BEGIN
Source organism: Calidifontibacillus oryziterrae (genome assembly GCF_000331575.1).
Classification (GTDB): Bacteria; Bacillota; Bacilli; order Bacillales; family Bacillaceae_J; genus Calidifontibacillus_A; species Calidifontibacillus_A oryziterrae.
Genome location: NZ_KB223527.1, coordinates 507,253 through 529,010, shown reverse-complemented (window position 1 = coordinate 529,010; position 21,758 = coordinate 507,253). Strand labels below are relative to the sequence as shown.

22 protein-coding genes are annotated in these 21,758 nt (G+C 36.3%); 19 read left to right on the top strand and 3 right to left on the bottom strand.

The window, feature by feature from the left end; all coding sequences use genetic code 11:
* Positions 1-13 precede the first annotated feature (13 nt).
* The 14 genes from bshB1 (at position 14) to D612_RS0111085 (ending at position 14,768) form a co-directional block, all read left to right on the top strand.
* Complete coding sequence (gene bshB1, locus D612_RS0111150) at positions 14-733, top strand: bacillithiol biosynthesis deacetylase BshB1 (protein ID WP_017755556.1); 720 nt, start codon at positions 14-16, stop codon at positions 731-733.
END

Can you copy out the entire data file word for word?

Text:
Source organism: Calidifontibacillus oryziterrae (genome assembly GCF_000331575.1).
Classification (GTDB): Bacteria; Bacillota; Bacilli; order Bacillales; family Bacillaceae_J; genus Calidifontibacillus_A; species Calidifontibacillus_A oryziterrae.
Genome location: NZ_KB223527.1, coordinates 507,253 through 529,010, shown reverse-complemented (window position 1 = coordinate 529,010; position 21,758 = coordinate 507,253). Strand labels below are relative to the sequence as shown.

22 protein-coding genes are annotated in these 21,758 nt (G+C 36.3%); 19 read left to right on the top strand and 3 right to left on the bottom strand.

The window, feature by feature from the left end; all coding sequences use genetic code 11:
* Positions 1-13 precede the first annotated feature (13 nt).
* The 14 genes from bshB1 (at position 14) to D612_RS0111085 (ending at position 14,768) form a co-directional block, all read left to right on the top strand.
* Complete coding sequence (gene bshB1, locus D612_RS0111150) at positions 14-733, top strand: bacillithiol biosynthesis deacetylase BshB1 (protein ID WP_017755556.1); 720 nt, start codon at positions 14-16, stop codon at positions 731-733.